What I really like about the post is the way he presented the information. He explains an artifact, how to parse the artifact, a tool to automate the parsing and then shares an experience of how the artifact factored into one of his cases. I think the last part is important since sharing his experience provides context to why the artifact is important. His experience involved files created/deleted on the system as a result of a malware infection. Providing context makes it easier to see the impact of $UsnJrnl on other types of investigations. For example, a reoccurring activity I need to determine on cases is what files were deleted from a system around a certain time. Data in the $UsnJrnl record may not only show when the files of interest were deleted but could highlight what other files were deleted around the same time.

Memory Forensic Image for Training

While I’m on the topic of malware I wanted to pass along a gem I found in my RSS feeds and seen others mention. The MNIN Security Blog published the Stuxnet's Footprint in Memory with Volatility 2.0 back in June but I didn’t read it until recently. The post demonstrates Volatility 2.0’s usage by examining a memory image of a system infected with Stuxnet. A cool thing about the write-up is the author makes available the memory image they used. This means the write-up and the memory image can be used as a guide to better understand how to use Volatility. Just download Volatility, download the memory image, read the post, and follow along by running the same commands against the memory image. Not bad for a free way to improve your Volatility skills.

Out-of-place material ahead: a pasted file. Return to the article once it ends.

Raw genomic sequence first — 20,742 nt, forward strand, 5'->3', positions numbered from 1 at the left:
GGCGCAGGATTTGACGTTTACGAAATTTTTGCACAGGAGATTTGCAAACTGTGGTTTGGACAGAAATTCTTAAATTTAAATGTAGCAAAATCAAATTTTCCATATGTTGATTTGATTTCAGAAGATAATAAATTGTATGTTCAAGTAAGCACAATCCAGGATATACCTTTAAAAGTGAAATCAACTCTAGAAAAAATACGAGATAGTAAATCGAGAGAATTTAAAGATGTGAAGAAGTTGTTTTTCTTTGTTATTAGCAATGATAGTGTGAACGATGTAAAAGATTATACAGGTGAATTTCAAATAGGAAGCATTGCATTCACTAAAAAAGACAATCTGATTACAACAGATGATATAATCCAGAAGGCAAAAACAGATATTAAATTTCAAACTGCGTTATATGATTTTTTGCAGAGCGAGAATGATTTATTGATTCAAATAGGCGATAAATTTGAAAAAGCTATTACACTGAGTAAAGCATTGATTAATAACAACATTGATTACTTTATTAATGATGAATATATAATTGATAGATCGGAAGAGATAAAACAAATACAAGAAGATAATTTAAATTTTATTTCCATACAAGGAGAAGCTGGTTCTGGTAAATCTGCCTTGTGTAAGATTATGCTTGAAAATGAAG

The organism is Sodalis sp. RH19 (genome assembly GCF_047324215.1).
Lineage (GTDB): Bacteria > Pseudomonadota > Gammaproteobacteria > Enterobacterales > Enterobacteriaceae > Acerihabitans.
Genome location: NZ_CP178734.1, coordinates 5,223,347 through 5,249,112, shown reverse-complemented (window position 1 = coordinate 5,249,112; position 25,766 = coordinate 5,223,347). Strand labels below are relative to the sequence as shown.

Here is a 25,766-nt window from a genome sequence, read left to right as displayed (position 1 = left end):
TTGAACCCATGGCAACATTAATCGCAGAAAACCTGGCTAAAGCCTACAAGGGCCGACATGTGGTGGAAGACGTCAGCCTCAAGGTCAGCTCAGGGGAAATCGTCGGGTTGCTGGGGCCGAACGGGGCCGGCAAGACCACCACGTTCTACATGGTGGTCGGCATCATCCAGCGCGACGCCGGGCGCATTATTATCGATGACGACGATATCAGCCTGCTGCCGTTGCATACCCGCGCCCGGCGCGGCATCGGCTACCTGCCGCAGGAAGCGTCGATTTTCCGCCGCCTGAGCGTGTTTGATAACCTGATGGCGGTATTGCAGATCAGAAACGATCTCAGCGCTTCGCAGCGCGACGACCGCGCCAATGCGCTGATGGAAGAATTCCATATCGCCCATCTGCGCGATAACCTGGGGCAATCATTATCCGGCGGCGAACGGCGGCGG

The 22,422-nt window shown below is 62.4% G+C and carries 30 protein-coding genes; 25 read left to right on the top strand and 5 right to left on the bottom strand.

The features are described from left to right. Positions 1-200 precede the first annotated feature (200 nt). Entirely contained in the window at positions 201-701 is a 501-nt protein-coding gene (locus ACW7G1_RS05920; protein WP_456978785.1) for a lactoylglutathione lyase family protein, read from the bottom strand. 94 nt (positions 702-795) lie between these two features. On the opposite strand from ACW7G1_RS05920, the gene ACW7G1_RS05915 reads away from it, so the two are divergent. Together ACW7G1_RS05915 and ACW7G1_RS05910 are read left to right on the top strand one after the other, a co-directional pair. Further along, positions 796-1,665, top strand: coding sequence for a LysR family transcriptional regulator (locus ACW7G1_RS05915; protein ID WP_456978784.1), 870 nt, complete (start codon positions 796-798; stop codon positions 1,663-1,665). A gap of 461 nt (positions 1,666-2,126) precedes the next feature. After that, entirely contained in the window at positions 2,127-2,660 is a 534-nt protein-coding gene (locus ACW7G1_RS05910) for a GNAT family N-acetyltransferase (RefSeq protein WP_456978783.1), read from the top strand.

Easier Way to Generate Reports from Vulnerability Scans

Different methods are used to identify known vulnerabilities on systems. Running various vulnerability scanners, web application scanners, and port scanners are all options. One of the more tedious but important steps in the process is to correlate all of the tools’ outputs to identify: what vulnerabilities are present, their severity, and their exposure on the network. Obtaining this kind of information from the scans was a manual process since there wasn’t a way to automate it. James Edge over at Information Systems Auditing is trying to address this issue in something he calls the RF Project (Reporting Framework Project). RF Project is able to take scans from Nessus, Eeye Retina, Nmap, HP WebInpect, AppScan AppDetective, Kismet, and GFI Languard so custom reports can be created. Want to know the potential vulnerabilities detected by Nessus, Retina, and Nmap against server XYZ? Upload the scans to the reporting framework and create a custom report showing the answer instead of manually going through each report to identify the vulnerabilities. I tested an earlier version of the framework when it only supported Nessus and Retina a few years ago. It’s great to see he continued with the project and added support for more scans.

Jame’s site has some useful stuff besides the RF project. He has a few hacking tutorials and some technical assessment plans for external enumeration, Windows operating system enumeration, and Windows passwords.

Good InfoSec Rant

I like a good rant ever once in awhile. Assuming the Breach’s I do it for the Lulz explains the reason the author works in security. It’s not about the money, job security, or prestige; he works in security because it’s a calling. The post was directed at the InfoSec field but I think the same thing applies to Digital Forensics. Take the following quote:

“Technology, and especially information security has always been more than a job to me. More than even a career. It's a calling. Don't tell my boss, but I'd do this even if they didn't pay me. It's what I do. I can't help it.”